If you already know which SQL statement you wish to run, simply type it in. For example, type the following statement and run it by double clicking:


The following error should be displayed at the bottom of the window:

      > select * from KPFSQL/CUSTMAST;      [SQL5016] Qualified object name CUSTMAST not valid. Cause      . . . . . : One of the following has occurred:  The syn-      tax used for the qualified object name is not valid for      the naming option specified. With system naming, the      qualified form of an object name is collection-      name/object-name. With SQL naming the qualified form of      an object name is authorization-name.object-name.  The      syntax used for the qualified object name is not allowed      User-defined types cannot be qualified with the library      in the system naming convention on parameters and SQL      variables of an SQL procedure or function. Recovery . . .      : Do one of the following and try the request again:  If      you want to use the SQL naming convention, verify the SQL      naming option in the appropriate SQL command and qualify      the object names in the form authorization-id.object-      name.  If you want to use the system naming convention,      specify the system naming option in the appropriate SQL      command and qualify the object names in the form collec-      tion-name/object-name.  With the system naming conven-      tion, ensure the user-defined types specified for      parameters and variables in an SQL routine can be found      in the current path.      Processing ended because the highlighted statement did      not complete successfully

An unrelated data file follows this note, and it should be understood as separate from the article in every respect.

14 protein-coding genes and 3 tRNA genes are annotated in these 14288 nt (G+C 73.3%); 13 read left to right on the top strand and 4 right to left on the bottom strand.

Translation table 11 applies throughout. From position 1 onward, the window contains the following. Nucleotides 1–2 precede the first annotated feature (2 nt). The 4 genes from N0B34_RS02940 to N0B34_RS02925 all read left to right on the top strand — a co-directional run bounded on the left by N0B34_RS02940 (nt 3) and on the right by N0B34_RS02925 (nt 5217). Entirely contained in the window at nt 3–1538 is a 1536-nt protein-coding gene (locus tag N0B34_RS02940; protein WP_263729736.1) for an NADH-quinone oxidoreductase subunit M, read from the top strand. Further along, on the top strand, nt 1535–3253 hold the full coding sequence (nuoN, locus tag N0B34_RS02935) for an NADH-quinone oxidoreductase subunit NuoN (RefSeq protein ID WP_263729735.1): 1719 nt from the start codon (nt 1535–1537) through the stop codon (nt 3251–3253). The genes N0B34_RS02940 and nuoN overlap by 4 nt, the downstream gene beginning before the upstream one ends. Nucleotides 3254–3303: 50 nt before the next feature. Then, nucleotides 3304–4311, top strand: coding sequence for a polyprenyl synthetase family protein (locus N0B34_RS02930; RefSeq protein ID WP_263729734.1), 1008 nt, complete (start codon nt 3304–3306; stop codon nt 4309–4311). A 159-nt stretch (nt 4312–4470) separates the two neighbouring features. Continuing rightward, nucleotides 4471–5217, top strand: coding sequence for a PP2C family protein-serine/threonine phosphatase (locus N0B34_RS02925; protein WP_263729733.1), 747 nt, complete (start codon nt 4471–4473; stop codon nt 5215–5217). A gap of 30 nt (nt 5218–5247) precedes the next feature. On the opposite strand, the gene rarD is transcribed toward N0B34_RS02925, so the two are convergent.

This error occurred because "/" is not a valid character for use in qualifying a file name. To identify which library a file resides in, use the period (.) instead. This SQL standard is followed on most platforms; the i5 may be the only system that uses the "/" (back-slash) character. Change the SQL statement as below and double-click it again:


Figure 25.28 shows the results displayed in a separate window. If the results are larger than the space provided in the window, the window can be resized; scroll bars are provided to display different portions of the result table.

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Figure 25.28: Result window.

Notice that the error message from the first failed SQL statement is still listed at the bottom of the SQL Script window. To erase the old messages, click Clear Run History in the Edit pull-down menu. (The Edit pull-down menu also contains the option Clear Results. This option is not used in this chapter. If we had not selected the option to display results in a separate window, they would be displayed at the bottom of the text box, similarly to the error messages. Select Clear Results to erase previous result sets from the bottom of the text box.)